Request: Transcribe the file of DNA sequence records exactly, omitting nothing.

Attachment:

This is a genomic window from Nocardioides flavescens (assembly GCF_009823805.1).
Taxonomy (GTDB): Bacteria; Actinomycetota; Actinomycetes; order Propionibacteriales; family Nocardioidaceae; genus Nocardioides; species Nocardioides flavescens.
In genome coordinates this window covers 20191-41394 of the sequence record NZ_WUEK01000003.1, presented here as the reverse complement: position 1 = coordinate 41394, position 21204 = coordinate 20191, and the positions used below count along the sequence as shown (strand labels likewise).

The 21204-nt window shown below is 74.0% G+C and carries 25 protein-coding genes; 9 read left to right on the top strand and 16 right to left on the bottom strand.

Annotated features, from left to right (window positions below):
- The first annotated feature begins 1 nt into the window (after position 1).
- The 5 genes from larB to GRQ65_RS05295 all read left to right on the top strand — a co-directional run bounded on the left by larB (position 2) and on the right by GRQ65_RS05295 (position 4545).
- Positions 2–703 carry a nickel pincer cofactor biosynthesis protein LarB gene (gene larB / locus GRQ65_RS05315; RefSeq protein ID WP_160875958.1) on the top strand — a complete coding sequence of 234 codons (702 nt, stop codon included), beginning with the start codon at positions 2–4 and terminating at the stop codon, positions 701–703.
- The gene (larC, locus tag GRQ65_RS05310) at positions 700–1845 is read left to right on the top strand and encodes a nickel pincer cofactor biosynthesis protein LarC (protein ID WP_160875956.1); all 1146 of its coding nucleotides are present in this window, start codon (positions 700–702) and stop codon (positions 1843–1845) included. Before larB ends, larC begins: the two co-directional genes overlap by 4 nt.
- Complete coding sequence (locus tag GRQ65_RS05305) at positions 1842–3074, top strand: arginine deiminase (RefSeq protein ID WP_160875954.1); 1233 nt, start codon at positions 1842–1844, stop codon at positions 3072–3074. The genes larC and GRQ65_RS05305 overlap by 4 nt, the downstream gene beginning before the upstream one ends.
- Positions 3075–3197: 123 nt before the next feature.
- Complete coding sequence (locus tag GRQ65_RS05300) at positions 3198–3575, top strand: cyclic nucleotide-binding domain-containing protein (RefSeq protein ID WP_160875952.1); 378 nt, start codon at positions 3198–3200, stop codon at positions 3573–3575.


This is a genomic window from Nocardioides flavescens (assembly GCF_009823805.1).
Taxonomy (GTDB): Bacteria; Actinomycetota; Actinomycetes; order Propionibacteriales; family Nocardioidaceae; genus Nocardioides; species Nocardioides flavescens.
In genome coordinates this window covers 20191-41394 of the sequence record NZ_WUEK01000003.1, presented here as the reverse complement: position 1 = coordinate 41394, position 21204 = coordinate 20191, and the positions used below count along the sequence as shown (strand labels likewise).

The 21204-nt window shown below is 74.0% G+C and carries 25 protein-coding genes; 9 read left to right on the top strand and 16 right to left on the bottom strand.

Annotated features, from left to right (window positions below):
- The first annotated feature begins 1 nt into the window (after position 1).
- The 5 genes from larB to GRQ65_RS05295 all read left to right on the top strand — a co-directional run bounded on the left by larB (position 2) and on the right by GRQ65_RS05295 (position 4545).
- Positions 2–703 carry a nickel pincer cofactor biosynthesis protein LarB gene (gene larB / locus GRQ65_RS05315; RefSeq protein ID WP_160875958.1) on the top strand — a complete coding sequence of 234 codons (702 nt, stop codon included), beginning with the start codon at positions 2–4 and terminating at the stop codon, positions 701–703.
- The gene (larC, locus tag GRQ65_RS05310) at positions 700–1845 is read left to right on the top strand and encodes a nickel pincer cofactor biosynthesis protein LarC (protein ID WP_160875956.1); all 1146 of its coding nucleotides are present in this window, start codon (positions 700–702) and stop codon (positions 1843–1845) included. Before larB ends, larC begins: the two co-directional genes overlap by 4 nt.
- Complete coding sequence (locus tag GRQ65_RS05305) at positions 1842–3074, top strand: arginine deiminase (RefSeq protein ID WP_160875954.1); 1233 nt, start codon at positions 1842–1844, stop codon at positions 3072–3074. The genes larC and GRQ65_RS05305 overlap by 4 nt, the downstream gene beginning before the upstream one ends.
- Positions 3075–3197: 123 nt before the next feature.
- Complete coding sequence (locus tag GRQ65_RS05300) at positions 3198–3575, top strand: cyclic nucleotide-binding domain-containing protein (RefSeq protein ID WP_160875952.1); 378 nt, start codon at positions 3198–3200, stop codon at positions 3573–3575.